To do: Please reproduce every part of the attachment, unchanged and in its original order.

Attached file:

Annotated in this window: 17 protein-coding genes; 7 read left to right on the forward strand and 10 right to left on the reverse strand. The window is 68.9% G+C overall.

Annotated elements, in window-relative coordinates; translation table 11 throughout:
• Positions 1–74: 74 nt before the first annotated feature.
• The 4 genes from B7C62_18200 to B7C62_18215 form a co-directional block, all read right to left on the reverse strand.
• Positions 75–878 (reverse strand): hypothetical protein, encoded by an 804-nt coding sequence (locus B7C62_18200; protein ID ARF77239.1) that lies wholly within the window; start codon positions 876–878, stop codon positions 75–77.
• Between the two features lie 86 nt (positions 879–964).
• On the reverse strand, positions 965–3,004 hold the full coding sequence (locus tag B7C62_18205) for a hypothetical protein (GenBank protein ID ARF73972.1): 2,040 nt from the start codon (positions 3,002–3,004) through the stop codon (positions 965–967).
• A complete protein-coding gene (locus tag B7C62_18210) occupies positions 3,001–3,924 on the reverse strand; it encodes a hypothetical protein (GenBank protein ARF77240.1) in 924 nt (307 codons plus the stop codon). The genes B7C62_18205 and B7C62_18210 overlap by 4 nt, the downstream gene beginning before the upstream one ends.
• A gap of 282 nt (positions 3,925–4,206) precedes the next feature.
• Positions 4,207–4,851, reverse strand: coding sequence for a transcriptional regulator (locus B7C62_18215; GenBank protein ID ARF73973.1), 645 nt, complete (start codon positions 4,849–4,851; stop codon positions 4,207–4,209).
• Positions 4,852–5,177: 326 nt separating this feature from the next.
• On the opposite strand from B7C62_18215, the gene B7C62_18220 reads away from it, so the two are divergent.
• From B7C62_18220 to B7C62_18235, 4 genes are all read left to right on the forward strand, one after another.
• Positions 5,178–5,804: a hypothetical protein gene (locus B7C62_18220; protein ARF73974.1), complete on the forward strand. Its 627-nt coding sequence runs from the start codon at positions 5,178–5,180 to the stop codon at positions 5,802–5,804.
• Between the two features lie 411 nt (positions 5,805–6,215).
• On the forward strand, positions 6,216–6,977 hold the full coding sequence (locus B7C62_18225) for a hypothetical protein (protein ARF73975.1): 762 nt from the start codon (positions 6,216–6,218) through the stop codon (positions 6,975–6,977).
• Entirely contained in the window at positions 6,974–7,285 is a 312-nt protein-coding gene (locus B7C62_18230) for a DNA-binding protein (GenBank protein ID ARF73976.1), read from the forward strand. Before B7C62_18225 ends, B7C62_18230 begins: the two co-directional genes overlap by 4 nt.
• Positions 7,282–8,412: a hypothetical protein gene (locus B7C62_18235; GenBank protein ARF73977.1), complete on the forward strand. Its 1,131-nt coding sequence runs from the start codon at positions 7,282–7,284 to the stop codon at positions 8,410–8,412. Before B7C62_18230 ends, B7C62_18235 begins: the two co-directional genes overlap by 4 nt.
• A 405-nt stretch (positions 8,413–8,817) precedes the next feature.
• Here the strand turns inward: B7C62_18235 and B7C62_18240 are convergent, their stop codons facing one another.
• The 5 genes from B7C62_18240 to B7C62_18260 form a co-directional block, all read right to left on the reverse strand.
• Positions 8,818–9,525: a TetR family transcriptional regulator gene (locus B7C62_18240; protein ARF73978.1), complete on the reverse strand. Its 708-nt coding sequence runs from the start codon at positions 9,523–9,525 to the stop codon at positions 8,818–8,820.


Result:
Annotated in this window: 17 protein-coding genes; 7 read left to right on the forward strand and 10 right to left on the reverse strand. The window is 68.9% G+C overall.

Annotated elements, in window-relative coordinates; translation table 11 throughout:
• Positions 1–74: 74 nt before the first annotated feature.
• The 4 genes from B7C62_18200 to B7C62_18215 form a co-directional block, all read right to left on the reverse strand.
• Positions 75–878 (reverse strand): hypothetical protein, encoded by an 804-nt coding sequence (locus B7C62_18200; protein ID ARF77239.1) that lies wholly within the window; start codon positions 876–878, stop codon positions 75–77.
• Between the two features lie 86 nt (positions 879–964).
• On the reverse strand, positions 965–3,004 hold the full coding sequence (locus tag B7C62_18205) for a hypothetical protein (GenBank protein ID ARF73972.1): 2,040 nt from the start codon (positions 3,002–3,004) through the stop codon (positions 965–967).
• A complete protein-coding gene (locus tag B7C62_18210) occupies positions 3,001–3,924 on the reverse strand; it encodes a hypothetical protein (GenBank protein ARF77240.1) in 924 nt (307 codons plus the stop codon). The genes B7C62_18205 and B7C62_18210 overlap by 4 nt, the downstream gene beginning before the upstream one ends.
• A gap of 282 nt (positions 3,925–4,206) precedes the next feature.
• Positions 4,207–4,851, reverse strand: coding sequence for a transcriptional regulator (locus B7C62_18215; GenBank protein ID ARF73973.1), 645 nt, complete (start codon positions 4,849–4,851; stop codon positions 4,207–4,209).
• Positions 4,852–5,177: 326 nt separating this feature from the next.
• On the opposite strand from B7C62_18215, the gene B7C62_18220 reads away from it, so the two are divergent.
• From B7C62_18220 to B7C62_18235, 4 genes are all read left to right on the forward strand, one after another.
• Positions 5,178–5,804: a hypothetical protein gene (locus B7C62_18220; protein ARF73974.1), complete on the forward strand. Its 627-nt coding sequence runs from the start codon at positions 5,178–5,180 to the stop codon at positions 5,802–5,804.
• Between the two features lie 411 nt (positions 5,805–6,215).
• On the forward strand, positions 6,216–6,977 hold the full coding sequence (locus B7C62_18225) for a hypothetical protein (protein ARF73975.1): 762 nt from the start codon (positions 6,216–6,218) through the stop codon (positions 6,975–6,977).
• Entirely contained in the window at positions 6,974–7,285 is a 312-nt protein-coding gene (locus B7C62_18230) for a DNA-binding protein (GenBank protein ID ARF73976.1), read from the forward strand. Before B7C62_18225 ends, B7C62_18230 begins: the two co-directional genes overlap by 4 nt.
• Positions 7,282–8,412: a hypothetical protein gene (locus B7C62_18235; GenBank protein ARF73977.1), complete on the forward strand. Its 1,131-nt coding sequence runs from the start codon at positions 7,282–7,284 to the stop codon at positions 8,410–8,412. Before B7C62_18230 ends, B7C62_18235 begins: the two co-directional genes overlap by 4 nt.
• A 405-nt stretch (positions 8,413–8,817) precedes the next feature.
• Here the strand turns inward: B7C62_18235 and B7C62_18240 are convergent, their stop codons facing one another.
• The 5 genes from B7C62_18240 to B7C62_18260 form a co-directional block, all read right to left on the reverse strand.
• Positions 8,818–9,525: a TetR family transcriptional regulator gene (locus B7C62_18240; protein ARF73978.1), complete on the reverse strand. Its 708-nt coding sequence runs from the start codon at positions 9,523–9,525 to the stop codon at positions 8,818–8,820.